DENVER - Let's get this in print before another Broncos executive sits down for happy hour.
Happy hour is a sad time at Broncos headquarters, anyway.
The DUI charges slapped on team executives Matt Russell and Tom Heckert demand punishment. That much we can all agree on.
Be honest, though. What you really want to know is how this affects the Broncos' chase for a Super Bowl, right?
A former NFL general manager said Wednesday that training camp, which opens for the Broncos on July 25, is perhaps the most "critical" time of year for decision-makers in the personnel department.
It's during that time when the 53-man roster takes shape. The former GM said an NFL front office - with guys like Russell and Heckert - meets every night of training camp to review the performances of that day and determine where the roster is strong and where it needs help.
In 2012, the Broncos rumbled to a 13-3 record due in large part to the big names we knew would be there: stars like Peyton Manning, Von Miller and Ryan Clady.
But the additions of Keith Brooking (signed by the Broncos on Aug.?6), Jim Leonhard (Aug.?4) and Dan Koppen (Sept.?12) also contributed to one of the deepest rosters in the NFL. Those were not headline additions, but they were valuable additions, and those signings happened late.
So instead of a moral lesson on the dangers of DUI, not to mention the legal repercussions of DUI, let's focus on the football aspect.
Judging from the scary developments around the most popular sport in North America, winning and losing on the football field is all that matters.
Don't believe me?
It is frightening to think Patriots owner Robert Kraft was "duped" into believing Aaron Hernandez was a born-again choirboy. Duped was Kraft's word, not mine.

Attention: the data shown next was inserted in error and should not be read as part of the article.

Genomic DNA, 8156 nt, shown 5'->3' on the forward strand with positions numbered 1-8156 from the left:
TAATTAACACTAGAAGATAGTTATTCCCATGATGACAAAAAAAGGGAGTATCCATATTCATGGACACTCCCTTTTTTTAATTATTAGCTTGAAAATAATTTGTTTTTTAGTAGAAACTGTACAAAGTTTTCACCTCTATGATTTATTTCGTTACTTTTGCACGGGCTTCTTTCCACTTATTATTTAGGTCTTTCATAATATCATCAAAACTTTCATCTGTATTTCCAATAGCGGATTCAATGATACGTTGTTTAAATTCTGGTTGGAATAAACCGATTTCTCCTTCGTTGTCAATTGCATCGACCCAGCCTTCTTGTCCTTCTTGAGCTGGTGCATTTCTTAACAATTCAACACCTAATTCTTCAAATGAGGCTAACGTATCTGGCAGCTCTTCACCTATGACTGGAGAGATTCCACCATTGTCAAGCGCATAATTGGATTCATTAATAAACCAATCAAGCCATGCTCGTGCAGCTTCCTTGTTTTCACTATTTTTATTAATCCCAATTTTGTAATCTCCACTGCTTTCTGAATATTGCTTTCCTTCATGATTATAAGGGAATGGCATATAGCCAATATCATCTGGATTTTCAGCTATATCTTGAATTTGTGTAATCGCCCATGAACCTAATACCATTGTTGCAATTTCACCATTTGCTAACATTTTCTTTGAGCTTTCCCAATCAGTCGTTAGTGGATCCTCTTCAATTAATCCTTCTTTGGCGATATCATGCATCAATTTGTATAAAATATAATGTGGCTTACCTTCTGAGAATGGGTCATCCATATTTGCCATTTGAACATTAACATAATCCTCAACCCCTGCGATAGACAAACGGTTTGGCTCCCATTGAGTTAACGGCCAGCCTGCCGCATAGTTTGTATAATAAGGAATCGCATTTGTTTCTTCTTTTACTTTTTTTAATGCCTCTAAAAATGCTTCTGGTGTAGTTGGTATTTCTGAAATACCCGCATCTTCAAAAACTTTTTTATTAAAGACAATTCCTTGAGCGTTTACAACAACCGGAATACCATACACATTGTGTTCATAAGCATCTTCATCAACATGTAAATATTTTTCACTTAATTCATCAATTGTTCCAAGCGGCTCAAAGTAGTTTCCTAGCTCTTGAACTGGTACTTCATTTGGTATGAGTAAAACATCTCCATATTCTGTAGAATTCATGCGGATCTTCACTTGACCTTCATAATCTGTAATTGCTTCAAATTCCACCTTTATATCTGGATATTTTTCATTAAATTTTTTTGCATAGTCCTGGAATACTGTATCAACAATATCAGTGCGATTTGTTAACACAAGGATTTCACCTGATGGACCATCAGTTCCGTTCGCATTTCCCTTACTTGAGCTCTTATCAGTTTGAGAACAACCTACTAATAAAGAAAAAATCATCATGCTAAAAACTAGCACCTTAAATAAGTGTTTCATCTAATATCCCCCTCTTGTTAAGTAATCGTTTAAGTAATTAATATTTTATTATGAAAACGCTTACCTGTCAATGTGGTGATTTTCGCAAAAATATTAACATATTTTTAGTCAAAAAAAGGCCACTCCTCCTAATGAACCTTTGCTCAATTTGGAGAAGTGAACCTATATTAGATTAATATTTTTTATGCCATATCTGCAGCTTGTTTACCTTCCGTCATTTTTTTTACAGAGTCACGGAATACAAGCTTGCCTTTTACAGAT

It is disturbing to think Notre Dame athletic director Jack Swarbrick believes Irish star Manti Te'o was a poor, helpless victim of a cruel Internet hoax and was honest about the whole thing. Victim was his word.
Kraft is among the more powerful figures at the pro level; Swarbrick runs the most influential of college football programs. Neither got there by being gullible.
Here are my words: Bogus on the both of you.
Hernandez can ball. That's why he was playing for the Patriots. Te'o can ball. He brought the Irish back into the national limelight. That's why Notre Dame protected its cash cow.
Before getting your Patriots and Irish pajamas in a crumple, this is not comparing the incidents. One is heinous; one is harmless. Hopefully we can all agree on that much, too.
This is simply stating the truth about big-money sports, now more than ever. The message couldn't be clearer if it were spray-painted on gold helmets:
Touchdowns and tackles trump all.
That's why it would be a surprise if the Broncos slam Heckert and Russell with simultaneous suspensions during a critical time of roster development, training camp.
That would remove a pair of key decision-makers from the meeting room at the same time a Super Bowl-caliber roster is being fine-tuned.
The more likely penalty has suspensions for both, at different times, or for different lengths of time. The suspensions might not come until training camp is over, after the 53-man roster is set and this sad storyline is so far out of our mind the raging masses forgot it happened.
The Broncos take their public image seriously. This is one pro franchise keenly aware it represents a region, not a city or even a state.
But I don't pretend to know what the Broncos will do with Heckert and Russell.
Only the Broncos know what the Broncos will do.
What we do know is this: Big-money football is a bottom-line business. And winning is the bottom line.